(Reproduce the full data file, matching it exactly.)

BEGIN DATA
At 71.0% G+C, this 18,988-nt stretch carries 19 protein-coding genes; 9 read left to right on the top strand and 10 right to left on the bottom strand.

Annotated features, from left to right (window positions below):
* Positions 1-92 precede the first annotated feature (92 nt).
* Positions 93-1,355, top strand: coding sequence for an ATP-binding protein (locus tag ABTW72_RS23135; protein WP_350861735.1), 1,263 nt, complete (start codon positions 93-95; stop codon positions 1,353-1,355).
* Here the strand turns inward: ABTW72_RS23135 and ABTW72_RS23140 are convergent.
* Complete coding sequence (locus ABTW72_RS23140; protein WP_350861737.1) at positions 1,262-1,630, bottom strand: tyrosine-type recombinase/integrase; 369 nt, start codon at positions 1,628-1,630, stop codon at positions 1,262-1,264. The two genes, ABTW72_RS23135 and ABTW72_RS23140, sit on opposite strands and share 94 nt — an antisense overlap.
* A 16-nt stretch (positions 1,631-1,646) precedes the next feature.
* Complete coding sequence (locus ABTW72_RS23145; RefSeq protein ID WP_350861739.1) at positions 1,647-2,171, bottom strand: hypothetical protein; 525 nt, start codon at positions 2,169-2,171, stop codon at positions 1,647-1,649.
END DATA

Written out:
At 71.0% G+C, this 18,988-nt stretch carries 19 protein-coding genes; 9 read left to right on the top strand and 10 right to left on the bottom strand.

Annotated features, from left to right (window positions below):
* Positions 1-92 precede the first annotated feature (92 nt).
* Positions 93-1,355, top strand: coding sequence for an ATP-binding protein (locus tag ABTW72_RS23135; protein WP_350861735.1), 1,263 nt, complete (start codon positions 93-95; stop codon positions 1,353-1,355).
* Here the strand turns inward: ABTW72_RS23135 and ABTW72_RS23140 are convergent.
* Complete coding sequence (locus ABTW72_RS23140; protein WP_350861737.1) at positions 1,262-1,630, bottom strand: tyrosine-type recombinase/integrase; 369 nt, start codon at positions 1,628-1,630, stop codon at positions 1,262-1,264. The two genes, ABTW72_RS23135 and ABTW72_RS23140, sit on opposite strands and share 94 nt — an antisense overlap.
* A 16-nt stretch (positions 1,631-1,646) precedes the next feature.
* Complete coding sequence (locus ABTW72_RS23145; RefSeq protein ID WP_350861739.1) at positions 1,647-2,171, bottom strand: hypothetical protein; 525 nt, start codon at positions 2,169-2,171, stop codon at positions 1,647-1,649.